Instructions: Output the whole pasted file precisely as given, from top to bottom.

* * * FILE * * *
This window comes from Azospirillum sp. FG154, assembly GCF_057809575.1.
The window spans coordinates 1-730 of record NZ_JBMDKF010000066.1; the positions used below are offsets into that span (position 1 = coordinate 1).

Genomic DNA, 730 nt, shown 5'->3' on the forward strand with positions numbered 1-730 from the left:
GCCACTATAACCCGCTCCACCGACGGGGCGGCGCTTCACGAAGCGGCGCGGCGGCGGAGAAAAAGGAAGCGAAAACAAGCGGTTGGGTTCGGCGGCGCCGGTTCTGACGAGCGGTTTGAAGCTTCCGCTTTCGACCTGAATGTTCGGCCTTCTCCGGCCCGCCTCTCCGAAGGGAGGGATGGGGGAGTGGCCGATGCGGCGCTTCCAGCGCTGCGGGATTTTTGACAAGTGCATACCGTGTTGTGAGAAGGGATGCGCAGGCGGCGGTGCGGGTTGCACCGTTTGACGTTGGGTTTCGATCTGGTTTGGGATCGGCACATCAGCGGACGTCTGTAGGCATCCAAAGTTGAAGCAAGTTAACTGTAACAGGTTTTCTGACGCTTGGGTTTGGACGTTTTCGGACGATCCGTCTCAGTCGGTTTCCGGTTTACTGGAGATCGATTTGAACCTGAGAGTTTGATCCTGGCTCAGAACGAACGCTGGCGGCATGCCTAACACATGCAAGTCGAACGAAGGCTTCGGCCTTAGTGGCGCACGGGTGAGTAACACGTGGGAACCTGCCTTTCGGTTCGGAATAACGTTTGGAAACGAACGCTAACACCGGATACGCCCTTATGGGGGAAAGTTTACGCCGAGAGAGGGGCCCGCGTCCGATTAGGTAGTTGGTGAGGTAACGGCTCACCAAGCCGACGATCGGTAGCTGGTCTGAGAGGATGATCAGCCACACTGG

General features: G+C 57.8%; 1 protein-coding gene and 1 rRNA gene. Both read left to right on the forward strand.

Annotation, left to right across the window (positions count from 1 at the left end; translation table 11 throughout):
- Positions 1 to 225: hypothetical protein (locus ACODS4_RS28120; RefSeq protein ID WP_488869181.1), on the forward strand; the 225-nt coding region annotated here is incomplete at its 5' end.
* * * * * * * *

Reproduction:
This window comes from Azospirillum sp. FG154, assembly GCF_057809575.1.
The window spans coordinates 1-730 of record NZ_JBMDKF010000066.1; the positions used below are offsets into that span (position 1 = coordinate 1).

Genomic DNA, 730 nt, shown 5'->3' on the forward strand with positions numbered 1-730 from the left:
GCCACTATAACCCGCTCCACCGACGGGGCGGCGCTTCACGAAGCGGCGCGGCGGCGGAGAAAAAGGAAGCGAAAACAAGCGGTTGGGTTCGGCGGCGCCGGTTCTGACGAGCGGTTTGAAGCTTCCGCTTTCGACCTGAATGTTCGGCCTTCTCCGGCCCGCCTCTCCGAAGGGAGGGATGGGGGAGTGGCCGATGCGGCGCTTCCAGCGCTGCGGGATTTTTGACAAGTGCATACCGTGTTGTGAGAAGGGATGCGCAGGCGGCGGTGCGGGTTGCACCGTTTGACGTTGGGTTTCGATCTGGTTTGGGATCGGCACATCAGCGGACGTCTGTAGGCATCCAAAGTTGAAGCAAGTTAACTGTAACAGGTTTTCTGACGCTTGGGTTTGGACGTTTTCGGACGATCCGTCTCAGTCGGTTTCCGGTTTACTGGAGATCGATTTGAACCTGAGAGTTTGATCCTGGCTCAGAACGAACGCTGGCGGCATGCCTAACACATGCAAGTCGAACGAAGGCTTCGGCCTTAGTGGCGCACGGGTGAGTAACACGTGGGAACCTGCCTTTCGGTTCGGAATAACGTTTGGAAACGAACGCTAACACCGGATACGCCCTTATGGGGGAAAGTTTACGCCGAGAGAGGGGCCCGCGTCCGATTAGGTAGTTGGTGAGGTAACGGCTCACCAAGCCGACGATCGGTAGCTGGTCTGAGAGGATGATCAGCCACACTGG

General features: G+C 57.8%; 1 protein-coding gene and 1 rRNA gene. Both read left to right on the forward strand.

Annotation, left to right across the window (positions count from 1 at the left end; translation table 11 throughout):
- Positions 1 to 225: hypothetical protein (locus ACODS4_RS28120; RefSeq protein ID WP_488869181.1), on the forward strand; the 225-nt coding region annotated here is incomplete at its 5' end.